Reportedly, NetEase is Suing Blizzard for $44 Million. It’s Not

Update: Turns out the report is incorrect. Blizzard is still being sued in China. However, despite the fact that the court docket indicates that NetEase is suing Blizzard, it is actually one furious guy named Yang Jun who has enlisted NetEase as an appellant. These court documents suggest, whether mistakenly or not, that Yang Jun is working with or for NetEase. However, this is not the case as he is a serial litigant with no affiliation to NetEase. The filings have now been modified to indicate that the suits are being brought solely by Yang Jun, with NetEase’s name removed entirely.

According to a Chinese media site Sina Technology, NetEase is suing Blizzard for 300 million Chinese Yuan ($43.5 million). The report said that the lawsuit covers some areas.

The first claim is that NetEase was left to cover refunds promised by Blizzard to users who requested them when the servers went down. NetEase claims to have repaid over 1.12 million players since then and demands payment.

Other claims are related to unreleased games and remaining merchandise. NetEase has paid full refunds for discontinued games like World of Warcraft, made prepayments for unsold game inventory, and deposited prepayments for multiple undeveloped games, all of which are included in the stated amount.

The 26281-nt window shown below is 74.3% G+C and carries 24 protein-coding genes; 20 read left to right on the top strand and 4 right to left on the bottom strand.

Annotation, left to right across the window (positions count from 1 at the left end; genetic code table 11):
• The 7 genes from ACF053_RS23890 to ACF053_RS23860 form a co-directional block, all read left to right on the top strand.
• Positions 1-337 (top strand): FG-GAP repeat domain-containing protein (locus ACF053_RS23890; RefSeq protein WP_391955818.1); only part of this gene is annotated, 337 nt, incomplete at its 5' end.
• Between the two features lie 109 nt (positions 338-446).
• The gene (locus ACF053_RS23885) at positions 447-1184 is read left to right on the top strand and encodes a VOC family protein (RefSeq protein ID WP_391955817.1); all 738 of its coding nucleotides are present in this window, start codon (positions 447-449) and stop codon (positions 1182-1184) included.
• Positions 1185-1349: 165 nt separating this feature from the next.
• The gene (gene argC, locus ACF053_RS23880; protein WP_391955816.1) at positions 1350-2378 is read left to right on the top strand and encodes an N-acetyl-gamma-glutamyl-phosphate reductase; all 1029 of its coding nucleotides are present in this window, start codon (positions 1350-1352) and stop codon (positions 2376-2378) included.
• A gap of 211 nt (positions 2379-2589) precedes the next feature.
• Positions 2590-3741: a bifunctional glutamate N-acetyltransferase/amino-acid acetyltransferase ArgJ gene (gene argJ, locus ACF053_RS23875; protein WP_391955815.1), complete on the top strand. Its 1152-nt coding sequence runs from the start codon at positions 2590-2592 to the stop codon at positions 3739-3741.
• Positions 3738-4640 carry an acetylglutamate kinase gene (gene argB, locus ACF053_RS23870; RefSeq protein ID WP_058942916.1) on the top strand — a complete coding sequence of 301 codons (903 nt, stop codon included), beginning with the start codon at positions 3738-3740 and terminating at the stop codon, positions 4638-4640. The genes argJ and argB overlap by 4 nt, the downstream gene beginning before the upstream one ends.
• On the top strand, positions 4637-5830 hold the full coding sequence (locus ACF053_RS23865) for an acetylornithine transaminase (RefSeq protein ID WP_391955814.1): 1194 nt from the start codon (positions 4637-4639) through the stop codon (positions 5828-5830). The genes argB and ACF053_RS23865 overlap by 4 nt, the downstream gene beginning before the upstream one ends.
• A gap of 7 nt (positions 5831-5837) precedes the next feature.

However, PC Gamer contacted Blizzard for comment on the lawsuit and Activision Blizzard said, “We have not received a suit or related papers from NetEase yet.” So, take the news with a grain of salt.

For 14 years, NetEase published Blizzard’s games in China, until the licensing agreement expired in January. Unfortunately, It was not a peaceful divorce.

After NetEase rejected a proposed six-month extension under the current terms, Blizzard’s games stopped working in China on January 23 once their current deal had expired.

Checkout my other article: Chinese Regulator Approved 86 New Game Licences, including Mobile Legends: Bang Bang


“It is a pity that NetEase is not willing to extend services of our game for another six months on the basis of existing terms as we look for a new partner,” said the statement from Blizzard China on the Chinese microblogging site Weibo.

In case you didn’t know, for any video game to operate in China, it must have a Chinese publisher and government licenses. Additionally, the Chinese Communist Party (CCP) has recently intensified its scrutiny of the content of foreign titles.

In response, NetEase then published a hard-hitting statement on its official Weibo page. NetEase alleged that the extension provided by Blizzard was “unequal” and “unfair,” and that its following public statements were “outrageous, inappropriate, and inconsistent with business logic.”

“[Blizzard’s] arrogance did not take into account the position it has left players and NetEase in by demanding everything. It is like riding a mule to find a horse, the behaviour of people divorced but still trying to live together”. Said the statement.

Yabes Elia

Yabes Elia

An empath, a jolly writer, a patient reader & listener, a data observer, and a stoic mentor

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